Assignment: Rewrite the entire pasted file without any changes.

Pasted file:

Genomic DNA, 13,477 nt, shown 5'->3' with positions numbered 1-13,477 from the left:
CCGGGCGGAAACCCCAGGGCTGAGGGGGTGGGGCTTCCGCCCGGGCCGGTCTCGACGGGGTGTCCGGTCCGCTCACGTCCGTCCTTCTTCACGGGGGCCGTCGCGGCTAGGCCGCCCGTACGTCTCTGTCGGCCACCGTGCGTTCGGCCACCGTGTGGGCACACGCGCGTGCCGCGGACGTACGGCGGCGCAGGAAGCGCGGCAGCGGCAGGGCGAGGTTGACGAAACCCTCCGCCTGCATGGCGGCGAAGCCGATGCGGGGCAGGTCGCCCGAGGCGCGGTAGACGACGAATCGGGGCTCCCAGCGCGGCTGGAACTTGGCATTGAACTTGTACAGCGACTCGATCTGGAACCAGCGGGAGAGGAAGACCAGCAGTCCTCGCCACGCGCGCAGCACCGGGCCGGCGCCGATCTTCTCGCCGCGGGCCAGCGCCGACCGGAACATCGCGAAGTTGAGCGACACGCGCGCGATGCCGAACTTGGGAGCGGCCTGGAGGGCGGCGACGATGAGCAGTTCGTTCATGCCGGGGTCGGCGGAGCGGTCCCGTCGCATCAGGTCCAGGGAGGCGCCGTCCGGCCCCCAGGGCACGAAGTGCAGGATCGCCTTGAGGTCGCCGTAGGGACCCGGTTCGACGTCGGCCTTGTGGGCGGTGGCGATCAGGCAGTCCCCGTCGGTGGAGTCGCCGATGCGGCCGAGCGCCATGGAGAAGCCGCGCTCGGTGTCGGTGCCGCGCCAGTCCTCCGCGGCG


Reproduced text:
Genomic DNA, 13,477 nt, shown 5'->3' with positions numbered 1-13,477 from the left:
CCGGGCGGAAACCCCAGGGCTGAGGGGGTGGGGCTTCCGCCCGGGCCGGTCTCGACGGGGTGTCCGGTCCGCTCACGTCCGTCCTTCTTCACGGGGGCCGTCGCGGCTAGGCCGCCCGTACGTCTCTGTCGGCCACCGTGCGTTCGGCCACCGTGTGGGCACACGCGCGTGCCGCGGACGTACGGCGGCGCAGGAAGCGCGGCAGCGGCAGGGCGAGGTTGACGAAACCCTCCGCCTGCATGGCGGCGAAGCCGATGCGGGGCAGGTCGCCCGAGGCGCGGTAGACGACGAATCGGGGCTCCCAGCGCGGCTGGAACTTGGCATTGAACTTGTACAGCGACTCGATCTGGAACCAGCGGGAGAGGAAGACCAGCAGTCCTCGCCACGCGCGCAGCACCGGGCCGGCGCCGATCTTCTCGCCGCGGGCCAGCGCCGACCGGAACATCGCGAAGTTGAGCGACACGCGCGCGATGCCGAACTTGGGAGCGGCCTGGAGGGCGGCGACGATGAGCAGTTCGTTCATGCCGGGGTCGGCGGAGCGGTCCCGTCGCATCAGGTCCAGGGAGGCGCCGTCCGGCCCCCAGGGCACGAAGTGCAGGATCGCCTTGAGGTCGCCGTAGGGACCCGGTTCGACGTCGGCCTTGTGGGCGGTGGCGATCAGGCAGTCCCCGTCGGTGGAGTCGCCGATGCGGCCGAGCGCCATGGAGAAGCCGCGCTCGGTGTCGGTGCCGCGCCAGTCCTCCGCGGCG